It has been shown in various mammal species that clonidine, a well known centrally acting hypotensive agent, acts through the activation of imidazoline receptors (IRs) in the nucleus reticularis lateralis (NRL) of the brainstem. Specific binding sites sensitive to imidazolines and insensitive to catecholamines have been detected in rat and bovine, as well as human brains. An endogenous ligand, other than catecholamines, should exist for these IRs. Such a ligand could play a role in the pathophysiology of human essential hypertension. Therefore, we developed two RIAs with polyclonal and monoclonal anticlonidine antibodies. These antibodies presented specificity spectra similar to that of the IRs: they bound imidazolines and not catecholamines at all. These RIAs were used to detect imidazoline-like immunoreactivity in the human serum. Immunoreactive substance was measured in 26 normotensive subjects' sera, and specificity of interaction between antibodies and sera was verified. None of the known endogenous substances tested so far were able to interact with the two antibodies. Immunoreactivity in 32 essential hypertensive patients' sera proved higher in approximately 30% of cases. Values of immunoreactivity positively correlated with the mean arterial pressure values. This study demonstrates the existence of an "imidazoline-like" immunoreactive substance in the human serum with high levels in some hypertensive patients.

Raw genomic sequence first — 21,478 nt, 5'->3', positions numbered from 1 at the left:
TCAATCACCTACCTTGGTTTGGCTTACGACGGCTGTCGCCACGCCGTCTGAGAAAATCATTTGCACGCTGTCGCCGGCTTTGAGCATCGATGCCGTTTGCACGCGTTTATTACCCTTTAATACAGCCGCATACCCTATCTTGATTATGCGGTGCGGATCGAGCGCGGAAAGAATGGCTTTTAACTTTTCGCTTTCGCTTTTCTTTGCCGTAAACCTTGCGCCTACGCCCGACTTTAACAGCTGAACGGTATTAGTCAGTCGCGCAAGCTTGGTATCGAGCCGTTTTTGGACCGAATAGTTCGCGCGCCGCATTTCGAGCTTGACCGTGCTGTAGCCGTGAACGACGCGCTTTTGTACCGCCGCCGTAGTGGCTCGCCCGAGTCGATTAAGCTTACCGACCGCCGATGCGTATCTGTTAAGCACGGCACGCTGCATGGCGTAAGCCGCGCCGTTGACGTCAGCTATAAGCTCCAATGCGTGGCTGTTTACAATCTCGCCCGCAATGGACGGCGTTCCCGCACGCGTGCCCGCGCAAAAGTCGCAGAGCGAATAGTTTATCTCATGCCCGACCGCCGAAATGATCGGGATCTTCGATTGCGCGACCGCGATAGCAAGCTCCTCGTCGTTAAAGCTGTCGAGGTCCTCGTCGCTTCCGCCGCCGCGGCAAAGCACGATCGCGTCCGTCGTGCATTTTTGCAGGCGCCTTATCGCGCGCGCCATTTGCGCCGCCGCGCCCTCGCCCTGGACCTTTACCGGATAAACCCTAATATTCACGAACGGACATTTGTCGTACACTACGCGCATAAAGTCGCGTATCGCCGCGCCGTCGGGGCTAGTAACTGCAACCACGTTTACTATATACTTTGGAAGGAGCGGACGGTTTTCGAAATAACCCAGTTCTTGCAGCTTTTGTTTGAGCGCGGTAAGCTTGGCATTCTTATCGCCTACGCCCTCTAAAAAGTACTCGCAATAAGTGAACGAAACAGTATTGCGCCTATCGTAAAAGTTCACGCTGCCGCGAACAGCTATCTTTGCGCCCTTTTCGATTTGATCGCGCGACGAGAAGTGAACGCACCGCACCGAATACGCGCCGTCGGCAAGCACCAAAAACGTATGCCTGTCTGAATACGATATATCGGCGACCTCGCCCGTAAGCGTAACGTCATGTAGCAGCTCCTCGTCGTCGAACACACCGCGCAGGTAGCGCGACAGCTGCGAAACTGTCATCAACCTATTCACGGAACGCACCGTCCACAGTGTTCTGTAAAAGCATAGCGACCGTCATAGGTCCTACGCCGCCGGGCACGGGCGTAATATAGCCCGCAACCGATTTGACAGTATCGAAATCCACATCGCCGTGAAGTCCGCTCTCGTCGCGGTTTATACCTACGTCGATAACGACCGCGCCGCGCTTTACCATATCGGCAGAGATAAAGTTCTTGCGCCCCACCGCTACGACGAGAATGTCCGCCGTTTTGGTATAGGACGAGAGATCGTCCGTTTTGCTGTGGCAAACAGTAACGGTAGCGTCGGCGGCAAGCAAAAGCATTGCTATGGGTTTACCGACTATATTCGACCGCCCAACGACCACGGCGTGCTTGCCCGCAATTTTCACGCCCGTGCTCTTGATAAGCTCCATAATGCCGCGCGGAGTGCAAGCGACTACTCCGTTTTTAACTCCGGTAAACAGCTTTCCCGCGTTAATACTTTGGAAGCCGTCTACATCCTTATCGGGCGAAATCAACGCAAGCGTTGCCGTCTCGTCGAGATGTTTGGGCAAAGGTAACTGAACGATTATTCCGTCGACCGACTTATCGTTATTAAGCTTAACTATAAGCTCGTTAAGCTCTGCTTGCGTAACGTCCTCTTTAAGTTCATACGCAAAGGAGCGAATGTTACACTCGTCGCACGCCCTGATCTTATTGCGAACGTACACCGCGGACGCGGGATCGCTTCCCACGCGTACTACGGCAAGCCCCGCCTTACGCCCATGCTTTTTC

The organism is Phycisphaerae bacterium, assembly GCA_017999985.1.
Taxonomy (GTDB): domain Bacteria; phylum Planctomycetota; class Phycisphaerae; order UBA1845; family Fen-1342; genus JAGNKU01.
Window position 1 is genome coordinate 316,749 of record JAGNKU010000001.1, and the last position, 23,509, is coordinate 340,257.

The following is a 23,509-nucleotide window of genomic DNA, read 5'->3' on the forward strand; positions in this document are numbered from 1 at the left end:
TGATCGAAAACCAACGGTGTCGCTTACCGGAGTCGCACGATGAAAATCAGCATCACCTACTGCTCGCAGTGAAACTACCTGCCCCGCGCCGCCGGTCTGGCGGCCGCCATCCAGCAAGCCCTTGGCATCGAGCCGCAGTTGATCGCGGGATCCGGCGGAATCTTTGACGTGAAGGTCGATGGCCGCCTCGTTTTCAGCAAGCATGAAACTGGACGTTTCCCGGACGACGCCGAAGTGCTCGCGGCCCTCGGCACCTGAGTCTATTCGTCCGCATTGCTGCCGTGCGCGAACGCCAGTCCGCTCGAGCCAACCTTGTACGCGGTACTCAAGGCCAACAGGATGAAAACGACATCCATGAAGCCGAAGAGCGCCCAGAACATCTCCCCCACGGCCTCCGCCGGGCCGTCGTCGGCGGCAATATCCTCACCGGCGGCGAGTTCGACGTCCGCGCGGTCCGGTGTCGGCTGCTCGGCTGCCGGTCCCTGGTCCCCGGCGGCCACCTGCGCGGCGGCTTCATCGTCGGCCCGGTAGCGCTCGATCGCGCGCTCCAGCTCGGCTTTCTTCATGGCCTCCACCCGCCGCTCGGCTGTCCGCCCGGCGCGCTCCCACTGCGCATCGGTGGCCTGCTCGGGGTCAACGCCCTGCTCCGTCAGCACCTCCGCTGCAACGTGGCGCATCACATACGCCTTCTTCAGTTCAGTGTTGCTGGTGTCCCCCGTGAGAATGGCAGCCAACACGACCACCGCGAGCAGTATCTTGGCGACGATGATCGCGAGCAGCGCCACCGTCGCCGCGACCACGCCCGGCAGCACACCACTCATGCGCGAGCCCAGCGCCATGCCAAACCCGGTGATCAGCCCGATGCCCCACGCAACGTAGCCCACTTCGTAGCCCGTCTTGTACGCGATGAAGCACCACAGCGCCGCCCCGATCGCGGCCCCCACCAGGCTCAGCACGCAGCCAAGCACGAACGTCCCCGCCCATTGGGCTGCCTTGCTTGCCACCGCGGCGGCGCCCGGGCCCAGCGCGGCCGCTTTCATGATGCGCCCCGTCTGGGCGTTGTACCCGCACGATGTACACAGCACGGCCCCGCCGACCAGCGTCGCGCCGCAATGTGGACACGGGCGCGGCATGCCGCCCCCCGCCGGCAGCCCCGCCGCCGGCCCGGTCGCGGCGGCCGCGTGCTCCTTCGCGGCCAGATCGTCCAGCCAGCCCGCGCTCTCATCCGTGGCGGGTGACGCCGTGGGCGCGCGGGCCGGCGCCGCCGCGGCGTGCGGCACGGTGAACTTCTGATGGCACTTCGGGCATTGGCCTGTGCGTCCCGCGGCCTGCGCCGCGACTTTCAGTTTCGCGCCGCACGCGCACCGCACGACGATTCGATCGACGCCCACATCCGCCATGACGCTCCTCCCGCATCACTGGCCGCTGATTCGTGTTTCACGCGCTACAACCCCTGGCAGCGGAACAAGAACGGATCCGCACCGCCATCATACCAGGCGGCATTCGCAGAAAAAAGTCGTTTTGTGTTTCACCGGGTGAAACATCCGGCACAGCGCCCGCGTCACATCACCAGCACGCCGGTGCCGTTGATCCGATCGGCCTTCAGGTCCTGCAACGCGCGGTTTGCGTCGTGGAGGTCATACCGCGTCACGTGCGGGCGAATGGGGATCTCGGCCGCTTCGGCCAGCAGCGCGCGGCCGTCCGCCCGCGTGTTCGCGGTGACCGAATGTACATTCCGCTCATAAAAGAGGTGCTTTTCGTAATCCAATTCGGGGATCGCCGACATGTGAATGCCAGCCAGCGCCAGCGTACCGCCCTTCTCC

M Dontenwill, A Molines, A Verdun, G Bricca, S Laurent, P Bousquet